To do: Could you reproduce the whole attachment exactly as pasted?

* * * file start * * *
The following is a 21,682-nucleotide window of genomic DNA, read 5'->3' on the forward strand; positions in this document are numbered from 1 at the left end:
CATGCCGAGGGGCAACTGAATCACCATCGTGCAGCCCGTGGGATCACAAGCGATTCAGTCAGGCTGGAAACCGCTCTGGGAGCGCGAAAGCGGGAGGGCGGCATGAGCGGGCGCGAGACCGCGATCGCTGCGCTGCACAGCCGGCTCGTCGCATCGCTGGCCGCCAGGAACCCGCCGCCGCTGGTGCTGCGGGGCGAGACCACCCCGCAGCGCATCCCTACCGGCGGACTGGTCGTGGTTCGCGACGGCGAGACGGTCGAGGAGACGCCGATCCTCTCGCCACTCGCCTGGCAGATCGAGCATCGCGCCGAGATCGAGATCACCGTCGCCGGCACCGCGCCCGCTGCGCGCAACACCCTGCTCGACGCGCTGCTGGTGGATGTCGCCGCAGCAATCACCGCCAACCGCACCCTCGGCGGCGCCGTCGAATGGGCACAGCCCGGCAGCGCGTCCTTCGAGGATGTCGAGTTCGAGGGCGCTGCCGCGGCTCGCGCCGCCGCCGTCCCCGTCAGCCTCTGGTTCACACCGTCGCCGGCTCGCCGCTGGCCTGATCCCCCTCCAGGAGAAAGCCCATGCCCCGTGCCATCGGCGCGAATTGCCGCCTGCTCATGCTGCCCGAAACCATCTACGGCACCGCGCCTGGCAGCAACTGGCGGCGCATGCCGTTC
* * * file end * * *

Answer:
The following is a 21,682-nucleotide window of genomic DNA, read 5'->3' on the forward strand; positions in this document are numbered from 1 at the left end:
CATGCCGAGGGGCAACTGAATCACCATCGTGCAGCCCGTGGGATCACAAGCGATTCAGTCAGGCTGGAAACCGCTCTGGGAGCGCGAAAGCGGGAGGGCGGCATGAGCGGGCGCGAGACCGCGATCGCTGCGCTGCACAGCCGGCTCGTCGCATCGCTGGCCGCCAGGAACCCGCCGCCGCTGGTGCTGCGGGGCGAGACCACCCCGCAGCGCATCCCTACCGGCGGACTGGTCGTGGTTCGCGACGGCGAGACGGTCGAGGAGACGCCGATCCTCTCGCCACTCGCCTGGCAGATCGAGCATCGCGCCGAGATCGAGATCACCGTCGCCGGCACCGCGCCCGCTGCGCGCAACACCCTGCTCGACGCGCTGCTGGTGGATGTCGCCGCAGCAATCACCGCCAACCGCACCCTCGGCGGCGCCGTCGAATGGGCACAGCCCGGCAGCGCGTCCTTCGAGGATGTCGAGTTCGAGGGCGCTGCCGCGGCTCGCGCCGCCGCCGTCCCCGTCAGCCTCTGGTTCACACCGTCGCCGGCTCGCCGCTGGCCTGATCCCCCTCCAGGAGAAAGCCCATGCCCCGTGCCATCGGCGCGAATTGCCGCCTGCTCATGCTGCCCGAAACCATCTACGGCACCGCGCCTGGCAGCAACTGGCGGCGCATGCCGTTC